Wallace's assessment (highlighted) of the meaning of his find, is disappointing, unprofessional, and seems a trifle desperate or hysterical.
Update on the UK Gospels Manuscript: No Pericope Adulterae
Daniel B. Wallace
Tuesday, July 27, 2010
The Center for the Study of New Testament Manuscripts sent a team in June 2009 to a private residence in England to photograph a previously uncatalogued Greek Gospels manuscript. The manuscript turned out to be from the 10th century, containing all four Gospels (except for nine missing leaves). Some of the quires were out of order, but after making a Scripture index of each page the dislocated passages were found.
Of note is the manuscript’s lack of the pericope adulterae (John 7.53–8.11). Images 211ab, 213ab, 214ab, and 215ab contain material from John 7 and 8, though these leaves are located after Luke 23.33 (with leaf 212 containing Matthew 27.51–64). Leaf 211 has John 7.41–8.16; leaf 213 has John 8.16–29; leaf 214 has John 7.28–41; leaf 215 has John 8.29–42. This is followed by leaf 216 which picks up again at Luke 23.33. The rest of the Gospel of John begins on leaf 222.
The pericope adulterae is traditionally located after John 7.52. But it has been found in other locations as well. Among these are: after Luke 21.38 (f13); after John 7.36 (codex 225); after John 7.44 (some Georgian manuscripts); after John 8.12 (codex 115); after Luke 24.53 (the corrector of 1333); and at the end of the Gospel of John (f 1 [1 565 1076 1570 1582] ArmenianMSS).
The UK Gospels manuscript does not have the PA in any of these locations. It thus should be recorded as a witness against the inclusion of the story of the woman caught in adultery.
(1) The location of the PA in other very late and secondary MSS is no criterion for classifying an unrelated MS as to its value as a witness, either for or against the PA. Since all these unique and unoriginal locations were created at the caprice of individual scribes, they are wholly irrelevant to the placement (or non-placement) of the PA in other documents and traditions. They only testify to either the lack of good textual sources for its location, or else confusion of opinion prevalent in various isolated monasteries and scriptoriums throughout Europe.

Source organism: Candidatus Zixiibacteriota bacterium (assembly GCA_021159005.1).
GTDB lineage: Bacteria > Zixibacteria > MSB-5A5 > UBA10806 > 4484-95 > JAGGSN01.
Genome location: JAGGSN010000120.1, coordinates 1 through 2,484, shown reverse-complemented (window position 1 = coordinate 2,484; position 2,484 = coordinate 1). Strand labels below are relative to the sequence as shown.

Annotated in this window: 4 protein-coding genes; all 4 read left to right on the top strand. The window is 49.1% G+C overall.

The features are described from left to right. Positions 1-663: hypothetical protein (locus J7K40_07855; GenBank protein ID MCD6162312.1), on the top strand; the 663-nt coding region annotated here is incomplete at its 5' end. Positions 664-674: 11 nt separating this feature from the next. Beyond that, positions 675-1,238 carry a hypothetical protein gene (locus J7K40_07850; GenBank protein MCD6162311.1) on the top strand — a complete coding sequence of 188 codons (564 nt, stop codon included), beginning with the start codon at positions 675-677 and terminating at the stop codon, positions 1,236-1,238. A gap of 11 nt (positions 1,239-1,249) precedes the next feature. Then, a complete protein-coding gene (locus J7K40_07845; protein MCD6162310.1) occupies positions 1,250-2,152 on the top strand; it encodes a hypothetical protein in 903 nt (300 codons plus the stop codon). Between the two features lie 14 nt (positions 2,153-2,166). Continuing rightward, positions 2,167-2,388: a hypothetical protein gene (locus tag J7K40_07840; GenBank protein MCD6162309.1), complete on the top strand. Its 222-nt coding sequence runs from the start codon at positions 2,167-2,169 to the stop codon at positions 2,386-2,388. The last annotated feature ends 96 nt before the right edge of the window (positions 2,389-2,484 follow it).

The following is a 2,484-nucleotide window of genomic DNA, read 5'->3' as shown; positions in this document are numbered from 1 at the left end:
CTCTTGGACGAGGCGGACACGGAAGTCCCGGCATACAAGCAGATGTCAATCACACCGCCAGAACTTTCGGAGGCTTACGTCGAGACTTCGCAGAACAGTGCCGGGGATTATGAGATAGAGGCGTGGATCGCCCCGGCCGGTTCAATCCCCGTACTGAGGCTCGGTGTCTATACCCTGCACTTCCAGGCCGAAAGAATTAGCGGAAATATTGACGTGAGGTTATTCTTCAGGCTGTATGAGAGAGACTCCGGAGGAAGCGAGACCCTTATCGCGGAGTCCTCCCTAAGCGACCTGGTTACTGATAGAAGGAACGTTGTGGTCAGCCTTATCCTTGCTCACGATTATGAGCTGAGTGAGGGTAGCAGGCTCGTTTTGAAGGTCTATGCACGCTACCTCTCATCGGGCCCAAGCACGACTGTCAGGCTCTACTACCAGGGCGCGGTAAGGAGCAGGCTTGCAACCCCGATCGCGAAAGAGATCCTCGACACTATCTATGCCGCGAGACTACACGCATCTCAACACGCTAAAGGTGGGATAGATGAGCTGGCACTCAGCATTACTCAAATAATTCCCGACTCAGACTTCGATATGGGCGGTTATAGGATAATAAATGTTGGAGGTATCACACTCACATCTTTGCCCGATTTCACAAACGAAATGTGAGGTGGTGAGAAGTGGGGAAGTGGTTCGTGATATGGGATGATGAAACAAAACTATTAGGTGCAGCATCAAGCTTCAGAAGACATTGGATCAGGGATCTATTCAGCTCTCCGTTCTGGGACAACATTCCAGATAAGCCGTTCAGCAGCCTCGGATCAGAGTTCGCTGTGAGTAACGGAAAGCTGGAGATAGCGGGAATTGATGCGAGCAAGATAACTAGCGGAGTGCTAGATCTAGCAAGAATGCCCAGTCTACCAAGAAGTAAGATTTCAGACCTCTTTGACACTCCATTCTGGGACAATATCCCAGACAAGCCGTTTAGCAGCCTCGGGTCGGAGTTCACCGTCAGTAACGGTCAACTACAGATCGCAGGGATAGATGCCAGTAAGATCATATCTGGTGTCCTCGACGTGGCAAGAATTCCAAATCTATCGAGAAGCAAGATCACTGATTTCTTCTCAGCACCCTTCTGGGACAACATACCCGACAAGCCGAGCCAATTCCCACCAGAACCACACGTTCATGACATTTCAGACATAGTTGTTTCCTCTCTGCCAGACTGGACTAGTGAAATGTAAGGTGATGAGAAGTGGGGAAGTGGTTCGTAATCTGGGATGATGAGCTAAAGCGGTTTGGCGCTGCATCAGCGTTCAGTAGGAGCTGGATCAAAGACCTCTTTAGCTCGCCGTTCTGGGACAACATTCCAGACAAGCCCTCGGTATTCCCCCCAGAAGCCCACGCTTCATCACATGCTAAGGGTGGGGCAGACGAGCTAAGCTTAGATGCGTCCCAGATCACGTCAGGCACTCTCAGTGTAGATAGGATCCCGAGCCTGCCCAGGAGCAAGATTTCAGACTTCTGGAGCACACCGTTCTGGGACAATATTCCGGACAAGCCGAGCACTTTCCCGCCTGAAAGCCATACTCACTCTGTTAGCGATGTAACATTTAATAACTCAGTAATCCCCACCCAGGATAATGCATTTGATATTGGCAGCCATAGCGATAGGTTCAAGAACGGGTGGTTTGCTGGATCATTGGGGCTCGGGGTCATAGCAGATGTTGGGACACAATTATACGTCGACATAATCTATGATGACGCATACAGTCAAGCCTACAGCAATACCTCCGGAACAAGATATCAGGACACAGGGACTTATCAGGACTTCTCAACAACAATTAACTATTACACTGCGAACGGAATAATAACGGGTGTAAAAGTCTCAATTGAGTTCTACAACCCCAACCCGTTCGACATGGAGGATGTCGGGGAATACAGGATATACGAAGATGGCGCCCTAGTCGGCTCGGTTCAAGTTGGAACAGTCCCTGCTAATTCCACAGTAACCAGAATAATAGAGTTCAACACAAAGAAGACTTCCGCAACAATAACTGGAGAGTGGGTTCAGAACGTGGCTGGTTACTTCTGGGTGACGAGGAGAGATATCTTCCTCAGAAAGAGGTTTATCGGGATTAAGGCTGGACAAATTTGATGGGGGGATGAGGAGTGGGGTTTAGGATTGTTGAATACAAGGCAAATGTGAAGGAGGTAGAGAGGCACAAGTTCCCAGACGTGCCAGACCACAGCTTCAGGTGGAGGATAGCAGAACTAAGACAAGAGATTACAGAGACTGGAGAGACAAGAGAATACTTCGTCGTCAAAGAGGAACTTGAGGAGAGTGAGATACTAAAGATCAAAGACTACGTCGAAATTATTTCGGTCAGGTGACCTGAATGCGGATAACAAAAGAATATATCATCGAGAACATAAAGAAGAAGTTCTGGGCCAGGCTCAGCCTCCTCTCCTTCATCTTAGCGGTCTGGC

(2) As Wallace's own description makes clear, the pages of this new manuscript are either misplaced and re-bound erroneously, or else the same confused state was found in the exemplar it was copied from. Thus the page positions are worthless information on the issue of authenticity. They only testify that accidentally or deliberately, the state of the text was obscured and hidden re: the PA.
(3) As Wallace indicates, a page from Matthew hardly under dispute was also displaced in the same position. This indicates the positions for the pages from John are also meaningless as to the text. Only the text actually found on the pages will have any bearing on the PA.
(4) That the PA is missing from the text we have no doubt. As such this late MS merely testifies to the already known situation in the 10th century, namely that it was left out of some copies. The addition of one more copy hardly tips the balance of the majority of MSS for this century.
(5) It remains to be determined whether any or all of the later omissions were a result of accurate copying of early documents, or just reflect a contemporary policy in place in the scriptoriums where they were made.
Many other key questions remain, not answered by the manuscript or Wallace. How old is the text that the MS copied? Where did it originate? What type of text is it? Regarding the manuscript itself and its immediate ancestor(s), were these pages of John replaced, or secundu manu, or tampered with at any time? Were there any notes about the PA attached to this line of transmission?
Counting this manuscript as any kind of witness regarding the very early omission/addition of the PA into the textual stream is an implausible methodology of counting one's chickens before they hatch, if ever.